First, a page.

Causes of Materials Degradation.
Materials contamination is a primary source of degrading the performance of a penetrant system. There is a
number of contaminating materials and their effect on performance depends upon the type of material. Some
of the common contaminants frequently encountered are:
Water is probably the most common type of contaminant. It can occur by careless or improper rinsing
or carry over from other parts.
Organic materials such as paint, lubricants, oils, greases, and sealants are another source of
contamination. These materials, if not removed from parts during precleaning, can dissolve in the
penetrant and react with or dilute it, so that it loses some or all of its ability to function.
Organic solvents such as degreaser f luid; cleaning solvent, gasoline, and antifreeze solution are
common types of contaminants. These materials dissolve in the penetrant and reduce its effective-
ness in proportion to the amount present. A small change in performance is usually not noticeable
(5% or less of the total volume). The method of entry into penetrant is usually carry-over on the inside
interior cavities of the part.
Dirt, soil and other insoluble solids are carried into the penetrant, emulsifier, and developer as a
result of improper precleaning and carry-over from other parts. Another common source of soil
contamination occurs when the dwell stations are used to store parts. Most dwell stations have drain
pans, which return the eff luent back to the immersion tanks. Any soil falling from unclean parts into
the drain pan will be washed into the tank with the drain eff luent.
Acid and alkaline materials are serious contaminants of penetrant solutions. They react with the
penetrant to destroy f luorescence brightness even when present in fairly small quantities. They are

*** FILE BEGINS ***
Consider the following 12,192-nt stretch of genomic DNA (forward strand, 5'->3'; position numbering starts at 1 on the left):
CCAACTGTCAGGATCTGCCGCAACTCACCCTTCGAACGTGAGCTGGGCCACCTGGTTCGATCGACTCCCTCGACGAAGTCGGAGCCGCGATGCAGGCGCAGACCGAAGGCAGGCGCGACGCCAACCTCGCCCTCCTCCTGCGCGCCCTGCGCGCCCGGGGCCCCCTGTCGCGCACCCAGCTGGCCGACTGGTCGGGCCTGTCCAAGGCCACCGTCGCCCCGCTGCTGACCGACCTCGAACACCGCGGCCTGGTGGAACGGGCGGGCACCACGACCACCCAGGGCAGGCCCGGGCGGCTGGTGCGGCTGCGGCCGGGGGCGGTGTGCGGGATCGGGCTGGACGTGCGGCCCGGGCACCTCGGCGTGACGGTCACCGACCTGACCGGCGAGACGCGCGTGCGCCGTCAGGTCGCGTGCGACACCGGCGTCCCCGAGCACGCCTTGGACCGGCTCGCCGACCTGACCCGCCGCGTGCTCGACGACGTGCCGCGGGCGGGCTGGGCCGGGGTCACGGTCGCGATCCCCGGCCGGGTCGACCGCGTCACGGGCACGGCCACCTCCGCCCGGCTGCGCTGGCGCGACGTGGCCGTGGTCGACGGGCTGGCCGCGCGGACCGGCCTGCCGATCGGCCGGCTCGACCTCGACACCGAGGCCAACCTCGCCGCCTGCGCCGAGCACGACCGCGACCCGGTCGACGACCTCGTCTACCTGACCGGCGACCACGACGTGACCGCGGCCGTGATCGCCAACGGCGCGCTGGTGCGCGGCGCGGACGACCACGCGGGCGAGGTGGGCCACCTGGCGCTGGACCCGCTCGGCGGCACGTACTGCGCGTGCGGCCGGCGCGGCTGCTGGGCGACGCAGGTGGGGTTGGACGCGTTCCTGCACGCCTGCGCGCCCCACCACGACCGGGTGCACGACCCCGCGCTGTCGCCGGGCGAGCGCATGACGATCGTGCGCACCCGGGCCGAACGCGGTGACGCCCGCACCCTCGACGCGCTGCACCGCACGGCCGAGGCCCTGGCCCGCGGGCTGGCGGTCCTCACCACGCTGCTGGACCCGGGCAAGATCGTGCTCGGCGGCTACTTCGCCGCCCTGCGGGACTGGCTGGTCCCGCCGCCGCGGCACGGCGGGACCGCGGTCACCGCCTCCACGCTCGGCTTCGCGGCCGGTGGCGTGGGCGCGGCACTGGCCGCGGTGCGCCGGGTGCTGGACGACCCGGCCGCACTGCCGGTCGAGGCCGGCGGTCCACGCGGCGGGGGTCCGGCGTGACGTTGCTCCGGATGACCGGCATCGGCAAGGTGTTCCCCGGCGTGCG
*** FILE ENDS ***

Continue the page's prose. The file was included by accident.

usually residues from etching; plating or the cleaning processes.
Penetrant is a normal contaminant of emulsifier in the postemulsifiable process. It can be carried in
on penetrant covered parts during the penetrant dwell step. As the penetrant builds up in volume, it
will gradually slow the emulsifying action, and if the level becomes high enough, the emulsification
process will stop.
Penetrant materials used in open tanks are continuously undergoing evaporation. The rate of evaporation is
increased with warmer temperatures and large tank surfaces. Evaporation losses of penetrant result in an
increase in viscosity, thus slowing penetration and emulsification. Evaporation of water washable penetrant
may slow or speed washability, depending on the penetrant formula. Evaporation losses in developer
solutions increase the concentration, which produces a heavier coating that may mask smaller indications.
Since evaporation losses take place very gradually, performance change may become significant before it is
Penetrants, especially f luorescent penetrants, are sensitive to elevated temperatures. Temperatures over
140oF (60oC) can reduce the f luorescence; and temperatures over 250oF (121oC) may destroy it completely.
High temperatures also speed evaporation of the volatile components of penetrants, causing undesired
performance changes. High temperatures in penetrants can occur from the following:
Immersion of heated or hot parts.
Inspection of surfaces exposed to the sun, such as f light line aircraft.
Improper storage before being placed in use, such as storage in direct sunlight.
Not only do materials degrade, but equipment and procedures (other elements of the process) can deteriorate
also. Black light bulbs age and become dirty, reducing their output. Drying oven thermostats can be
improperly set or may malfunction, resulting in excessive temperatures which may cause critical procedures
to be performed incorrectly. Materials, equipment and procedures SHALL be periodically audited during
their service life to assure satisfactory process performance.